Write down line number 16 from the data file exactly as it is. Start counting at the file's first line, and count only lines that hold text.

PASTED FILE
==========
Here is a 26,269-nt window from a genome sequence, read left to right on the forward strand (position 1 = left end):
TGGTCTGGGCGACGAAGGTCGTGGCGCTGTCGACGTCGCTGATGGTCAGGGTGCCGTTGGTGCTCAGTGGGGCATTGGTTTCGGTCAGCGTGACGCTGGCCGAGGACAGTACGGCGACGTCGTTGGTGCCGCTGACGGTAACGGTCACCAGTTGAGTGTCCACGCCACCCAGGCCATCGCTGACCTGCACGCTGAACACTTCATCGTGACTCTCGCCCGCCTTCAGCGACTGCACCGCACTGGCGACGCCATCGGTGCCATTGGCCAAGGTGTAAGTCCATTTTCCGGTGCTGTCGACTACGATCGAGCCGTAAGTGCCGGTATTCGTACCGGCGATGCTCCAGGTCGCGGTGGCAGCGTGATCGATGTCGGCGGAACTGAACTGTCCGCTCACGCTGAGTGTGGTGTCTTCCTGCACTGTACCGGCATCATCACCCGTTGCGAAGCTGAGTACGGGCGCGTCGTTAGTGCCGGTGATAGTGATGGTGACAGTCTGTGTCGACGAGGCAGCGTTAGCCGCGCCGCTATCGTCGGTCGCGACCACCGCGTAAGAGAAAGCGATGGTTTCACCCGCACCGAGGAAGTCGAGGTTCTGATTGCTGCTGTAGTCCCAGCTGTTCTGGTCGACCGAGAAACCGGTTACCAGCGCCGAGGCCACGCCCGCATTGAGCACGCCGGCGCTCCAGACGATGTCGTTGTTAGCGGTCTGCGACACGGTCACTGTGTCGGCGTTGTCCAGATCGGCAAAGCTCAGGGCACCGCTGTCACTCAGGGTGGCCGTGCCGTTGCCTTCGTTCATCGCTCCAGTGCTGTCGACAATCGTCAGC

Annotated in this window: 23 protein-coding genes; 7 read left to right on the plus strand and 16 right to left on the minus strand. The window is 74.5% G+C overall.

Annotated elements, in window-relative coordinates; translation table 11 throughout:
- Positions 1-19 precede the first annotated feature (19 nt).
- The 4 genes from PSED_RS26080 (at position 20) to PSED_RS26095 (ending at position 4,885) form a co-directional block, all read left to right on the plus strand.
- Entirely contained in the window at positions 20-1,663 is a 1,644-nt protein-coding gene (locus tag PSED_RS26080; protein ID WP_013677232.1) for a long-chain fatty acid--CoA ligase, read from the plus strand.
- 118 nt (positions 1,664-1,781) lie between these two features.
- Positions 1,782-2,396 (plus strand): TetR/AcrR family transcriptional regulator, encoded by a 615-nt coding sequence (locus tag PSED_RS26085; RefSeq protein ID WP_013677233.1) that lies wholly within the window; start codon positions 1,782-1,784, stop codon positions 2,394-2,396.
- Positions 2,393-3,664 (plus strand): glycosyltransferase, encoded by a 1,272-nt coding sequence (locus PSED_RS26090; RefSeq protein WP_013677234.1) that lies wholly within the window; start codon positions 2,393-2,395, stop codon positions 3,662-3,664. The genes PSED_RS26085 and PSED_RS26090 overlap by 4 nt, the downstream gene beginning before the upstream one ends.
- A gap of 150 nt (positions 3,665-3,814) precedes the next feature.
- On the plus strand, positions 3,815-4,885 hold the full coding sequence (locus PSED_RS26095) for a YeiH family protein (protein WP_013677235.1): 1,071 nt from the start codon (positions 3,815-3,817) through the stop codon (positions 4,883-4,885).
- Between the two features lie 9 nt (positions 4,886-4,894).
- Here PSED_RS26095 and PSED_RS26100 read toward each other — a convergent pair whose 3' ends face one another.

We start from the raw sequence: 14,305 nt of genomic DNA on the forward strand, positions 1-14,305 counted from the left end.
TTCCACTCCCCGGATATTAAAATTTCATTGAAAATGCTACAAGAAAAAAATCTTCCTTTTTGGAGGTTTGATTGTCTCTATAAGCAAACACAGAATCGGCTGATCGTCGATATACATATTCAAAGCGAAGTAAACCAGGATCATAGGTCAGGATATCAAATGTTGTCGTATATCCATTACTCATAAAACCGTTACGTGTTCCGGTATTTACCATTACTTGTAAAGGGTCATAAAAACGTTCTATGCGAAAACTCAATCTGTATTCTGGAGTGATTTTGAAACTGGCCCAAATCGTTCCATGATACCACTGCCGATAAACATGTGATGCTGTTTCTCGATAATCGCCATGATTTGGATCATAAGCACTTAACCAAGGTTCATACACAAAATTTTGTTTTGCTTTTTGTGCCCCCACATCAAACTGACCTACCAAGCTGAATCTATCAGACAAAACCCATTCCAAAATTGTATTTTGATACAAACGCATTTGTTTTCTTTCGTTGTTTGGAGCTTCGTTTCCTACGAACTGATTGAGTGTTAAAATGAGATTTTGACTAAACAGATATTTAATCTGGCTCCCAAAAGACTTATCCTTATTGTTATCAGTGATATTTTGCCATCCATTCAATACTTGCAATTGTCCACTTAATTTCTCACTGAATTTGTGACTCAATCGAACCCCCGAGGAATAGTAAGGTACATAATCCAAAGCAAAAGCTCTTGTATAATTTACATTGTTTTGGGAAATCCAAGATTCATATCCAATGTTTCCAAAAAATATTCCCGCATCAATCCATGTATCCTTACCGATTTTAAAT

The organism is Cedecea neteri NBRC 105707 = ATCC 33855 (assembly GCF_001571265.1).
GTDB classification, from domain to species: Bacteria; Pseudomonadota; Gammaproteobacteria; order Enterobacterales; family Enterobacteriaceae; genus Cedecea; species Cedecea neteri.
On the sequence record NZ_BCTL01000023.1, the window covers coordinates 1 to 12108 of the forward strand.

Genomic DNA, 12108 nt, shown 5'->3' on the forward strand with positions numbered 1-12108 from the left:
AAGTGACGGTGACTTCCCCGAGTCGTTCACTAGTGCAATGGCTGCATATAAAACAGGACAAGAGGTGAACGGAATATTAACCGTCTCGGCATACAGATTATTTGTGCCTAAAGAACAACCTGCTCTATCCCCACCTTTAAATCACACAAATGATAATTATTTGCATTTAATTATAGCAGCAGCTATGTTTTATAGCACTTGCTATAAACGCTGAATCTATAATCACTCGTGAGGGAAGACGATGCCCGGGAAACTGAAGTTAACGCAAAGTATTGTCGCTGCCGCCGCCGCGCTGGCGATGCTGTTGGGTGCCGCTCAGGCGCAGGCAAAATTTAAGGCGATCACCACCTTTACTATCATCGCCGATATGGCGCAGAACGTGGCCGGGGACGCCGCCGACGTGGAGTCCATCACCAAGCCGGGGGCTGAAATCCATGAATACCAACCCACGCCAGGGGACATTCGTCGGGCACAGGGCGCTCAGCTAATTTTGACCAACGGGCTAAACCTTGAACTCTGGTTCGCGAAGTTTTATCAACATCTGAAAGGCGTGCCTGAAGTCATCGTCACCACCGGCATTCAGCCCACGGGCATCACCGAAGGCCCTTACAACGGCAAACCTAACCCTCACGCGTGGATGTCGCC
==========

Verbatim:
TTCCACTCCCCGGATATTAAAATTTCATTGAAAATGCTACAAGAAAAAAATCTTCCTTTTTGGAGGTTTGATTGTCTCTATAAGCAAACACAGAATCGGCTGATCGTCGATATACATATTCAAAGCGAAGTAAACCAGGATCATAGGTCAGGATATCAAATGTTGTCGTATATCCATTACTCATAAAACCGTTACGTGTTCCGGTATTTACCATTACTTGTAAAGGGTCATAAAAACGTTCTATGCGAAAACTCAATCTGTATTCTGGAGTGATTTTGAAACTGGCCCAAATCGTTCCATGATACCACTGCCGATAAACATGTGATGCTGTTTCTCGATAATCGCCATGATTTGGATCATAAGCACTTAACCAAGGTTCATACACAAAATTTTGTTTTGCTTTTTGTGCCCCCACATCAAACTGACCTACCAAGCTGAATCTATCAGACAAAACCCATTCCAAAATTGTATTTTGATACAAACGCATTTGTTTTCTTTCGTTGTTTGGAGCTTCGTTTCCTACGAACTGATTGAGTGTTAAAATGAGATTTTGACTAAACAGATATTTAATCTGGCTCCCAAAAGACTTATCCTTATTGTTATCAGTGATATTTTGCCATCCATTCAATACTTGCAATTGTCCACTTAATTTCTCACTGAATTTGTGACTCAATCGAACCCCCGAGGAATAGTAAGGTACATAATCCAAAGCAAAAGCTCTTGTATAATTTACATTGTTTTGGGAAATCCAAGATTCATATCCAATGTTTCCAAAAAATATTCCCGCATCAATCCATGTATCCTTACCGATTTTAAAT